The last 10 days have been relentless. Setting up an exhibition in your own home is no simple matter, especially when nearly every room is open to the public. In fact, it is comparable to moving house. Furniture gets hefted down into the basement, the permanent collection of artwork has to be carefully and safely stored, and most disruptive of all, the shelves and cupboards in the kitchen and the utility room where we keep our daily crockery have to be cleared and totally rearranged, so that we don’t know where anything is any more and spend half the month walking into the wrong room to get a glass and then following the exhibition it happens all over again once we have got used to the new locations for everything!
Wook Jae Maeng’s mice ready for installation
After my full-time assistant disappeared overnight, leaving me in the lurch with a full schedule in the run-up to opening, an angel appeared on my doorstep. My new volunteer has been a gem. He is one of that new breed of ceramic enthusiasts I have come across a fair bit recently who has no experience but suddenly has a huge passion for clay! Which is lovely and something I keenly encourage. He has been here every day last week doing everything that needs doing – assisting my exhibition installer, painting most of the house and gallery (or a lot of surfaces at least!), scrubbing the tiled terraces in the garden, delivering Open House brochures, putting up banners and so on. I have promised he will get his hands on actual clay once the exhibition is up and I am back in the studio.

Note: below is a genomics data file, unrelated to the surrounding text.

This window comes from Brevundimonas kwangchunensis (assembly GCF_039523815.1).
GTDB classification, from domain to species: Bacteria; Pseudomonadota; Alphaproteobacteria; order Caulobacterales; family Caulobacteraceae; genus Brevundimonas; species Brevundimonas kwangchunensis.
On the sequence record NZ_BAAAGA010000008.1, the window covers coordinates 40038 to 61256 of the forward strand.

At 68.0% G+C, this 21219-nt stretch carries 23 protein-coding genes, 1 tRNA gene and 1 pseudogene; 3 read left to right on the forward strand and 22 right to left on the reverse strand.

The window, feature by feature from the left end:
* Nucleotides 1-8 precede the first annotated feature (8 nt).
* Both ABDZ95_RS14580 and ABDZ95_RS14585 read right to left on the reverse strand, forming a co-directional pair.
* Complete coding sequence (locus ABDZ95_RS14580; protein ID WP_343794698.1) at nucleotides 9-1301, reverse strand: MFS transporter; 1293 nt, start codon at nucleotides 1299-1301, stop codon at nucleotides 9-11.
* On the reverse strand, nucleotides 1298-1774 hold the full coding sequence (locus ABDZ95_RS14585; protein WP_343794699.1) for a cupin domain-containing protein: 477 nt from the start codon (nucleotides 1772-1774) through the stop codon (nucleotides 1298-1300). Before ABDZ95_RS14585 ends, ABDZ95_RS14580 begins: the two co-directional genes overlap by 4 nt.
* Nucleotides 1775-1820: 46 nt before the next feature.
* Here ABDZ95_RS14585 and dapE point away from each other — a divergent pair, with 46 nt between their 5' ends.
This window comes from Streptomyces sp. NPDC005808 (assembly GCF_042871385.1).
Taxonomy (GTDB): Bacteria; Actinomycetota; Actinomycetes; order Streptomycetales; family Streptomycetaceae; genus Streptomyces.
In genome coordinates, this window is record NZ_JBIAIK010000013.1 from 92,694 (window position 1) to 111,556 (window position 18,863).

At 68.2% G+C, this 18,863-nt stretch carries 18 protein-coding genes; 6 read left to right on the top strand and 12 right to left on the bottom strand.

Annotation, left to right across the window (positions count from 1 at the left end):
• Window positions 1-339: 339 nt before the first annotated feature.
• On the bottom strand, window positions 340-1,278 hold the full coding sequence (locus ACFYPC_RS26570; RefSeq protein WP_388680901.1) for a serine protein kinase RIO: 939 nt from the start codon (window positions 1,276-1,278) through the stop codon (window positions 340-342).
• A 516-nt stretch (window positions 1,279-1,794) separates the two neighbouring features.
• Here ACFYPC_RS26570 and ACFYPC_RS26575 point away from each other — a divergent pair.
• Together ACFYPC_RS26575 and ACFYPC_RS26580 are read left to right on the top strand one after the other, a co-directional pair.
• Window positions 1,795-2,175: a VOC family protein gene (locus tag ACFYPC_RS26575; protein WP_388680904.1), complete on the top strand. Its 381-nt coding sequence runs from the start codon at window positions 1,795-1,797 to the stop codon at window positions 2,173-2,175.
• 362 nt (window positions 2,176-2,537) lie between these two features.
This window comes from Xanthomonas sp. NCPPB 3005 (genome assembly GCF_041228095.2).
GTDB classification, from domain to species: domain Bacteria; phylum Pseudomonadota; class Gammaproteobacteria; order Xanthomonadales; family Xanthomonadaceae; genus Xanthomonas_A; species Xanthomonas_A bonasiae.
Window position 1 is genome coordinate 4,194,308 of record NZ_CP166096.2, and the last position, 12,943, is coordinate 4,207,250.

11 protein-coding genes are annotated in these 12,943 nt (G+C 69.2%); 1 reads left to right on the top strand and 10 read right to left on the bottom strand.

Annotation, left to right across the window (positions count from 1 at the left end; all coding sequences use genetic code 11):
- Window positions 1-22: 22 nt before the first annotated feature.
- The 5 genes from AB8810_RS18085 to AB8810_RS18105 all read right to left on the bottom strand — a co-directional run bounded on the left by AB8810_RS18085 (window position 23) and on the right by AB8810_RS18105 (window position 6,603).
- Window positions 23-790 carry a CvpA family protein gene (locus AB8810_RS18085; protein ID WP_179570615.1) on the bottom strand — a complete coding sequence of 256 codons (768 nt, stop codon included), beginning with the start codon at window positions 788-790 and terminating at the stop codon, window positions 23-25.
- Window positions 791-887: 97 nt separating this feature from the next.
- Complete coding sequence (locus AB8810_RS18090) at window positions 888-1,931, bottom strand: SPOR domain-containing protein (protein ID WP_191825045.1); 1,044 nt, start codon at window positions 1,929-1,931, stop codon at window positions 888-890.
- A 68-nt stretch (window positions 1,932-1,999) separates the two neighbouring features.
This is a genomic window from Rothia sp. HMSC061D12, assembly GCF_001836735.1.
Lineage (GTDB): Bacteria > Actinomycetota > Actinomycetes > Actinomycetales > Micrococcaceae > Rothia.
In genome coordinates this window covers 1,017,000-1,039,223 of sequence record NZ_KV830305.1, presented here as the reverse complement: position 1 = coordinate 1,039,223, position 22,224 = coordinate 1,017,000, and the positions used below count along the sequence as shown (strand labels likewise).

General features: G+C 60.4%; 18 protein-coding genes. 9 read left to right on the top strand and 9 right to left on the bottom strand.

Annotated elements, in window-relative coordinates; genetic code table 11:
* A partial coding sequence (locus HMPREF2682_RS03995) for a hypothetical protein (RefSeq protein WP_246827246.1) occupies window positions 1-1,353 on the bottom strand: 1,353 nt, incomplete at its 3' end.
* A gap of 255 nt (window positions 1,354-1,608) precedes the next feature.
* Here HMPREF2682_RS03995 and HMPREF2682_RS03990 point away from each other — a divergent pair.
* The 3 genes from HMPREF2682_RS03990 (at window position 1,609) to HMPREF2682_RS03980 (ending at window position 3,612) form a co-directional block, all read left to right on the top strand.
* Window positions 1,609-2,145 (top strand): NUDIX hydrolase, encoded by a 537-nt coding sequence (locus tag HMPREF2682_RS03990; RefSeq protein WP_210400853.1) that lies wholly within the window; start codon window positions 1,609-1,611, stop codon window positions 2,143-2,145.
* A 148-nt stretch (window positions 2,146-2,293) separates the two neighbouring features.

All through the week, the customs problems continued. A jubilant day was Wednesday, when 11 boxes arrived, completely blocking my hallway, floor to ceiling. One of the boxes from the USA that had been cleared was left off the list and remained in the Gatwick depot until many more emails and phone calls had ensued. More boxes arrived into the country from Korea, and even though they had been clearly labelled ‘temporary admissions’, one got through on Friday and the other two have been held. I was told in no uncertain terms that clearing the first 11 boxes had been a favour and would be unlikely to happen again. I was meant to pay the dues and then claim it back. What a hassle! So, I chanced it one more time and managed to charm the official into releasing them! But it means that those two boxes, plus one more that still hasn’t arrived, are delaying the final hang, which should have been signed off days ago. Although on paper it is possible to curate an exhibition, in reality, until the work arrives and in your hands, you cannot really know how it will look in position and next to the rest of the work. Luckily, I know where these works will go, although the installation in In Camera Gallery cannot be finalised until Chun Bok Lee’s works are in place. The bank holiday Monday is not helping either. It’s possible the work will arrive the day before the opening! I also found out last week that one artist has decided not to send a whole box of work that I had prepared space for.
Somehow, I have managed to squeeze about 20 huge boxes into my basement along with the furniture and stored artwork and everything one normally stores in a basement (camping stuff, old ceramics, moulds, you name it!) My basement is a miracle Tardis. Those boxes are BIG. Just as well we decided not to have Wook Jae Maeng’s installation in the basement and put it in the Gallery instead!